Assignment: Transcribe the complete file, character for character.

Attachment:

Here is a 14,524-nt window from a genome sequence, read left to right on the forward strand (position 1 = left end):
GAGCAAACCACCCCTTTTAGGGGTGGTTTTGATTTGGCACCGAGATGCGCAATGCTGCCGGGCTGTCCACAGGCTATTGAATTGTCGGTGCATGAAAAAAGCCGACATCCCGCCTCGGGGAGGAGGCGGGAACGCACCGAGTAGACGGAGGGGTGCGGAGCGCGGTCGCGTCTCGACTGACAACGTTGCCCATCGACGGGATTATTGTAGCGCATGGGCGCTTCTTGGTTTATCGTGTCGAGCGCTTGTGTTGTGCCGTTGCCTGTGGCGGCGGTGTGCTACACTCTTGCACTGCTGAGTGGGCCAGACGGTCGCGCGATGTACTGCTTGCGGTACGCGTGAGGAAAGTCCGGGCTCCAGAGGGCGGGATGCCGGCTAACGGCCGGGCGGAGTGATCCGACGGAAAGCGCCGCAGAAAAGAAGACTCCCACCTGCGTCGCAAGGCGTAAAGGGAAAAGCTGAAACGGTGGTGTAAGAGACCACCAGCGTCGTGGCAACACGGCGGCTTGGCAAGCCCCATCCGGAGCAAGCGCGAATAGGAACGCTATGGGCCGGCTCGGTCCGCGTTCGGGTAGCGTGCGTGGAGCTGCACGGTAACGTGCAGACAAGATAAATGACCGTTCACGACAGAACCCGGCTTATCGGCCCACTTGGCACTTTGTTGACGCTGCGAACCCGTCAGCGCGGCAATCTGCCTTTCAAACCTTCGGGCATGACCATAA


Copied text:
Here is a 14,524-nt window from a genome sequence, read left to right on the forward strand (position 1 = left end):
GAGCAAACCACCCCTTTTAGGGGTGGTTTTGATTTGGCACCGAGATGCGCAATGCTGCCGGGCTGTCCACAGGCTATTGAATTGTCGGTGCATGAAAAAAGCCGACATCCCGCCTCGGGGAGGAGGCGGGAACGCACCGAGTAGACGGAGGGGTGCGGAGCGCGGTCGCGTCTCGACTGACAACGTTGCCCATCGACGGGATTATTGTAGCGCATGGGCGCTTCTTGGTTTATCGTGTCGAGCGCTTGTGTTGTGCCGTTGCCTGTGGCGGCGGTGTGCTACACTCTTGCACTGCTGAGTGGGCCAGACGGTCGCGCGATGTACTGCTTGCGGTACGCGTGAGGAAAGTCCGGGCTCCAGAGGGCGGGATGCCGGCTAACGGCCGGGCGGAGTGATCCGACGGAAAGCGCCGCAGAAAAGAAGACTCCCACCTGCGTCGCAAGGCGTAAAGGGAAAAGCTGAAACGGTGGTGTAAGAGACCACCAGCGTCGTGGCAACACGGCGGCTTGGCAAGCCCCATCCGGAGCAAGCGCGAATAGGAACGCTATGGGCCGGCTCGGTCCGCGTTCGGGTAGCGTGCGTGGAGCTGCACGGTAACGTGCAGACAAGATAAATGACCGTTCACGACAGAACCCGGCTTATCGGCCCACTTGGCACTTTGTTGACGCTGCGAACCCGTCAGCGCGGCAATCTGCCTTTCAAACCTTCGGGCATGACCATAA